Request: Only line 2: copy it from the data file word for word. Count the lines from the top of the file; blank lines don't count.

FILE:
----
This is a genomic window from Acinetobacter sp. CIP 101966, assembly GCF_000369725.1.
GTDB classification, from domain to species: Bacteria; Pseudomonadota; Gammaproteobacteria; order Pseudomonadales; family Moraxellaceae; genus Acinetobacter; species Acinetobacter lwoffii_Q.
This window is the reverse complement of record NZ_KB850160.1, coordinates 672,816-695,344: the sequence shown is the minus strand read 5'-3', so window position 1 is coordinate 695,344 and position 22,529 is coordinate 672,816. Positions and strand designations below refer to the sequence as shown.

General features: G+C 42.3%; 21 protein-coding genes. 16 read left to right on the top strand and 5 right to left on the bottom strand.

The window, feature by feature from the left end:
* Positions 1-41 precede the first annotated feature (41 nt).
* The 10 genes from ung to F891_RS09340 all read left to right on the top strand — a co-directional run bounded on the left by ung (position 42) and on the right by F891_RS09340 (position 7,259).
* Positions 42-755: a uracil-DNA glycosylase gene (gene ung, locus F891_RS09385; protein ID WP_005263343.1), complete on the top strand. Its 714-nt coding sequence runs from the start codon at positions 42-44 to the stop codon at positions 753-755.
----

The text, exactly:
GTDB classification, from domain to species: Bacteria; Pseudomonadota; Gammaproteobacteria; order Pseudomonadales; family Moraxellaceae; genus Acinetobacter; species Acinetobacter lwoffii_Q.